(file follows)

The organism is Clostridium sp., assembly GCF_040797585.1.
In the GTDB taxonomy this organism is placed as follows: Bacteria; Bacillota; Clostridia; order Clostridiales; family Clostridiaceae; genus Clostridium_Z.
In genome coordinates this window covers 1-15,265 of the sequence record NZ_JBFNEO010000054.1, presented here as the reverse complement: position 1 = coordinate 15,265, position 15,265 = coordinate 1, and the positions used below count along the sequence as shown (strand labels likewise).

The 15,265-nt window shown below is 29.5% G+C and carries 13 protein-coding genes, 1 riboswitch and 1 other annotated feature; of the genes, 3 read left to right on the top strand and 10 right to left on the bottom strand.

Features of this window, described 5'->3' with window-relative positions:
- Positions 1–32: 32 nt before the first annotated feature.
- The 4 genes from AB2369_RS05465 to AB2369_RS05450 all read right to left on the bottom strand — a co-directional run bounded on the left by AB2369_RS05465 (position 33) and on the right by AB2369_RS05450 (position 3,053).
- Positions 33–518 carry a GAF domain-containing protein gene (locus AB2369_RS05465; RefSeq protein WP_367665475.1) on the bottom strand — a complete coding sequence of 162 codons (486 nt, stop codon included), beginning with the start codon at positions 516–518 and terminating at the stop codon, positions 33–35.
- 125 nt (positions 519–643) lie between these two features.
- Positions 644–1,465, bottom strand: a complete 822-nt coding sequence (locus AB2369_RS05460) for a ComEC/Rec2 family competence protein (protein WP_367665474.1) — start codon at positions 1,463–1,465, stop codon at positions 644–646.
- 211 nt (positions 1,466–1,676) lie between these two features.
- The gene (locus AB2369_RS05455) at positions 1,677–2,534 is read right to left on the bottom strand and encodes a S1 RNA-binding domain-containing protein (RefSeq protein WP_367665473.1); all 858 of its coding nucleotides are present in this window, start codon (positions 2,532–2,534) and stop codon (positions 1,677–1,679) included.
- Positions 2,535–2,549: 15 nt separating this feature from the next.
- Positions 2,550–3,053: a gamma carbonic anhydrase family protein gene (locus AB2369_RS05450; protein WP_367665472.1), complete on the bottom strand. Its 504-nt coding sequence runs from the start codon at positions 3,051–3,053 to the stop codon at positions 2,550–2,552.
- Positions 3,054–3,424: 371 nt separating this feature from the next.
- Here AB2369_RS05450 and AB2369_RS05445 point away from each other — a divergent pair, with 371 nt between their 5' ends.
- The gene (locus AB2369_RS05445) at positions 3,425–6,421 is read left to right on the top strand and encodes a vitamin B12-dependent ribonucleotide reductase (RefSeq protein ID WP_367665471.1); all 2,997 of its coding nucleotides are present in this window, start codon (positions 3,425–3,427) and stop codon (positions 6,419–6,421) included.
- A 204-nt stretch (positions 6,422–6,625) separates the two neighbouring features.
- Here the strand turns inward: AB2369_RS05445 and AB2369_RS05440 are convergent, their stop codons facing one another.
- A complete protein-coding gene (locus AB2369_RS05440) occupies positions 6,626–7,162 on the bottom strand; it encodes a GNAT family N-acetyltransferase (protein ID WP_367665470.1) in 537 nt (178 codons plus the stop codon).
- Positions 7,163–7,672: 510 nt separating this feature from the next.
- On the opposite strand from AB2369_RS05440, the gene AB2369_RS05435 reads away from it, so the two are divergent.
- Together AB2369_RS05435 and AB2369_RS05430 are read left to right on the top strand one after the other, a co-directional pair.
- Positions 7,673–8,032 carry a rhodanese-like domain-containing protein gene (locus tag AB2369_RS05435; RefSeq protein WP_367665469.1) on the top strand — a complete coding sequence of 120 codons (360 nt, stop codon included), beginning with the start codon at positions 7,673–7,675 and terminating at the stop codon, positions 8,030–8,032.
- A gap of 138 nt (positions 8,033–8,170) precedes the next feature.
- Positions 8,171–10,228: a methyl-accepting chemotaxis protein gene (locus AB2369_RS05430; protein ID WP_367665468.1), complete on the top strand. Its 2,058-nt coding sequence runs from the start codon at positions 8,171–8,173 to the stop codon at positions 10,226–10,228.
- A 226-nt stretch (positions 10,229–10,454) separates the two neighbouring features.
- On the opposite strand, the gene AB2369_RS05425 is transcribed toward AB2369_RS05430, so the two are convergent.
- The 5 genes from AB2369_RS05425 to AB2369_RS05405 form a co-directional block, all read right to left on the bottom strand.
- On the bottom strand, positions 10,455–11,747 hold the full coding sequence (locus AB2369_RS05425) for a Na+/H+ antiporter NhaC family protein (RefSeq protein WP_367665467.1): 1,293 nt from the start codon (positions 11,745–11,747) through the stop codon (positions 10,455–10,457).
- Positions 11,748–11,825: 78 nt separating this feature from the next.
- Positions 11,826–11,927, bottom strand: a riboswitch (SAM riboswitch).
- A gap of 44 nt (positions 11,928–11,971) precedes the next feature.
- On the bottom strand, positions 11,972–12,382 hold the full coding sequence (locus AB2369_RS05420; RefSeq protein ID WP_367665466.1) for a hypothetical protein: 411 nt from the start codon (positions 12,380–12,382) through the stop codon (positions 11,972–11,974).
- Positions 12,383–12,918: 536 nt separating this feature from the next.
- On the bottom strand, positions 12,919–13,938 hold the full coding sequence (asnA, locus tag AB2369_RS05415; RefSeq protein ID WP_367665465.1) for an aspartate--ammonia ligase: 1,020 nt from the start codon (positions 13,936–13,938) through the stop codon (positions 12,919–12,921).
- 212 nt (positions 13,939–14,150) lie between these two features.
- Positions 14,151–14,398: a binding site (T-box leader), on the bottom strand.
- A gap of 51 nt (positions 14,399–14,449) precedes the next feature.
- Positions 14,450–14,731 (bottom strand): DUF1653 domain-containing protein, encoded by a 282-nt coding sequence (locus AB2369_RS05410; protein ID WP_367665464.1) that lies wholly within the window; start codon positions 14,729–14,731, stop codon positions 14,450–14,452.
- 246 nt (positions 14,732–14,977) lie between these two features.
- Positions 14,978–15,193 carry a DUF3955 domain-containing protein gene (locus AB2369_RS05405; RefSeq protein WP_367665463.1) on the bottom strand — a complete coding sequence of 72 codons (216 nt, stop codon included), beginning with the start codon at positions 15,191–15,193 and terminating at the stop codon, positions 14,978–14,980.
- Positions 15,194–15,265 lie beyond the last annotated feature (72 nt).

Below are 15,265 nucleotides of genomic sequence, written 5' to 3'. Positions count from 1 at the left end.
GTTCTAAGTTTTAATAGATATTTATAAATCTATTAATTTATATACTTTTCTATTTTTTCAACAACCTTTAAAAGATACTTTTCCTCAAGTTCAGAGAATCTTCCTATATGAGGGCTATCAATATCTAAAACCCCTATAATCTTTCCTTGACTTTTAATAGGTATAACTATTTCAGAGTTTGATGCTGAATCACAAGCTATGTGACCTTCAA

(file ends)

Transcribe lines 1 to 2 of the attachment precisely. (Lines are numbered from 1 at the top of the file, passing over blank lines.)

The organism is Clostridium sp., assembly GCF_040797585.1.
In the GTDB taxonomy this organism is placed as follows: Bacteria; Bacillota; Clostridia; order Clostridiales; family Clostridiaceae; genus Clostridium_Z.